Suffering from breakouts under your mask? How to fight ‘maskne’
Updated: Oct 12
As more states and businesses across the country require people to wear face coverings in public in order to fight the spread of COVID-19, individuals with sensitive skin are asking how you fight what’s under the mask — skin irritation and acne.
Harry Dao, MD, FAAD, a dermatologist for Loma Linda University Health explains what maskne is and how to prevent it.
Dao says maskne isn’t a new phenomenon, as medical professionals who have worn masks can attest to this pesky skin problem, but the condition has become more widespread amongst the general population.
Maskne: What it is and why it happens
The medical term for “maskne” is acne mechanica, a skin condition brought on by prolonged wear of facial personal protective equipment. “Masks impose heat, friction and occlusion on the skin and when combined with a moist environment from breathing, talking or sweating, this is a recipe for breakouts,” Dao says. “Pores get clogged and can become pimples or acne cysts. On top of that, the prolonged occlusion, heat and sweat can cause the skin to become dry, itchy and raw.”
Acne, isn’t the only skin condition reported by mask wearers, Dao says. Other common face mask skin problems include:
Allergic contact dermatitis – Some manufactured masks may contain a chemical that causes an allergic reaction. Formaldehyde and bronopol can be found in polypropylene surgical masks.
Rosacea – Classically worsened by heat and stress, mask wearing can increase flares.
Seborrheic dermatitis – It causes scaly plaques, inflamed skin and stubborn dandruff.
Folliculitis – When yeast or bacteria infect hair follicles.
How to prevent it
Dao offers six skin care tips to protect your face from mask irritation.
Wash your face first – Use a gentle cleanser that is free of fragrance and oil and rinse with lukewarm water. “This prevents dirt and oil from being trapped on the skin surface, which cause breakouts,” Dao says. “Your face should always be clean before you put on your mask.”
Apply a moisturizer – Not only will this keep your skin hydrated, it will also act as a barrier between your face and your mask, reducing friction. Apply onto a cleansed face before and after wearing a mask. Dao says to look for moisturizers that contain ceramides, hyaluronic acid, or dimethicone, which will provide extra protection. Take care to avoid fragrances amongst other common contact allergens. This may take trial and error to find the right formulation for your skin type.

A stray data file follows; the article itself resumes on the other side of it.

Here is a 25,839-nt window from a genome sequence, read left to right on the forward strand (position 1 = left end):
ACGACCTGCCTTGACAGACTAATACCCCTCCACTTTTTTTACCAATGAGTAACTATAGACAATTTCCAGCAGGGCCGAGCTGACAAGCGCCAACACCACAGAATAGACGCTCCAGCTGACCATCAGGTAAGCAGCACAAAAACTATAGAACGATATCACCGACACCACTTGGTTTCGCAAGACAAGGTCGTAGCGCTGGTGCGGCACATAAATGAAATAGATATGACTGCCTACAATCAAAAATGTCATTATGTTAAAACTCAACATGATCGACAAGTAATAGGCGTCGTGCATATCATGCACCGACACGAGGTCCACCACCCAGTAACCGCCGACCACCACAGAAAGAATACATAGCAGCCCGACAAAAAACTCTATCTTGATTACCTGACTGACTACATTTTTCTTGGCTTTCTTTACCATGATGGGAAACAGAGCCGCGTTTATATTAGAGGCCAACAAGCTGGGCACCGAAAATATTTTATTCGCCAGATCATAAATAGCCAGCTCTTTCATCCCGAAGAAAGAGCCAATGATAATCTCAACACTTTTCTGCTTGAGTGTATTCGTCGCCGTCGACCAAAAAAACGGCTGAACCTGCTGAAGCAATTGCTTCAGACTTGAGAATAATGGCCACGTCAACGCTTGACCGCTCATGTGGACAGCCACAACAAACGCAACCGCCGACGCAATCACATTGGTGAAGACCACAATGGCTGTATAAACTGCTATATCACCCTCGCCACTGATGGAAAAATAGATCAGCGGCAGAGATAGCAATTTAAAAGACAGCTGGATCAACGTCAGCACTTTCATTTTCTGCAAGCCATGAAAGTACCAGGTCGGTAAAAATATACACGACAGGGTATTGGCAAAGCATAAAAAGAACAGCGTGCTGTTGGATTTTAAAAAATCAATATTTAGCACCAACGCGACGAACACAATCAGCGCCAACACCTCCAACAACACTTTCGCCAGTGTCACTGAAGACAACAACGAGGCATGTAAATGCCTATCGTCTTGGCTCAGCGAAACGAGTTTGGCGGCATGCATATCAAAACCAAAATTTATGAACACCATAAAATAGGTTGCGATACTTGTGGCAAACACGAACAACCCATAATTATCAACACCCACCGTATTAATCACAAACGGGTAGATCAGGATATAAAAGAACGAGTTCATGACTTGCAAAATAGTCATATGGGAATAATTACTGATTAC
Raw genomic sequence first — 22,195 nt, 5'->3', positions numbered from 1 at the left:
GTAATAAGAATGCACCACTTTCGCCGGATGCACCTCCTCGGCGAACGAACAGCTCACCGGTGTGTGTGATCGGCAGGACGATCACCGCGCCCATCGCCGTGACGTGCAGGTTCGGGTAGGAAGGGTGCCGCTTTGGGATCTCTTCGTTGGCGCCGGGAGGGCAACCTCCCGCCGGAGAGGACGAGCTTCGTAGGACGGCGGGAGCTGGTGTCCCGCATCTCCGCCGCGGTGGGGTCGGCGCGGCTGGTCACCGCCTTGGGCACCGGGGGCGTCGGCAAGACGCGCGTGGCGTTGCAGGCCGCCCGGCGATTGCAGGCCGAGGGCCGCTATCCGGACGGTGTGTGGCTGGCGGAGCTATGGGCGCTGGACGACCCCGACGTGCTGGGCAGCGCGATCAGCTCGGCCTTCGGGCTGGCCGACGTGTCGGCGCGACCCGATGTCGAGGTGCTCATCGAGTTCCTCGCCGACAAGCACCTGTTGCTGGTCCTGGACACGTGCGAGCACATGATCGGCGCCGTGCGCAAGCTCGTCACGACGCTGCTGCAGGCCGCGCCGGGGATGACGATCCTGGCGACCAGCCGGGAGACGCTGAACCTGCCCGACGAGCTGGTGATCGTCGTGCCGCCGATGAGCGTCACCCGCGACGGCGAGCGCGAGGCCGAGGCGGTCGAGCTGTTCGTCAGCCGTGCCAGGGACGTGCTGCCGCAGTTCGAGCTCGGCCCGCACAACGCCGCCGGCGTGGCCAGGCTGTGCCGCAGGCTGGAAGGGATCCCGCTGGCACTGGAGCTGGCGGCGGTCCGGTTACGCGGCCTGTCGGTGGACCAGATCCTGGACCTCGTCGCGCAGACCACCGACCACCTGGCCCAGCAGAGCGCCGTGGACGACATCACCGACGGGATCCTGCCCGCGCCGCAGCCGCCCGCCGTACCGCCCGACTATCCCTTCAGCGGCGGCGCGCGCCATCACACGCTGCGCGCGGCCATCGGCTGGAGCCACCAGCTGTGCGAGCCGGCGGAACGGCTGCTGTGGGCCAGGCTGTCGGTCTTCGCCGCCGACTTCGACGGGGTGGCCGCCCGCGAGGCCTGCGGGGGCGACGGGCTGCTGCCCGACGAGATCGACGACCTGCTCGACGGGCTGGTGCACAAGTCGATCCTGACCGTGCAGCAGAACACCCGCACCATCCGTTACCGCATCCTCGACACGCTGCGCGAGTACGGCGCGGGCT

Ditch the makeup – Wearing skin makeup under a mask causes clogged pores and breakouts, according to the American Academy of Dermatology. Makeup residue will also soil your mask.
Wash your mask – If wearing a cotton mask wash it after each use as its surface contains dirt and oil and can become a breeding ground for bacteria from your nose and mouth.
Choose a fragrance-free laundry soap – Fragrances can irritate your skin — skip the fabric softener, too.
Stay away from harsh products – Medicated skin care products that contain benzoyl peroxide, retinols and salicylic acid will be more irritating to the skin under a mask — be careful about how much and what you use.
How to treat common skin issues
This is what you can do at home to help treat some of the most common mask-related skin issues, Dao says.
Acne or breakouts – Add a glycolic acid wash and a light “non-comedogenic” moisturizer to your pre-mask regimen. Move the application of leave-on skin care products to times not wearing mask at home. If breakouts, redness or swelling still persist, seek medical care with your physician.
Dry skin – Always apply a good moisturizer to the skin before you put on a mask. After you take it off, cleanse the skin and apply a bland emollient. Commonly, natural or botanical substances can contain allergenic products, so beware.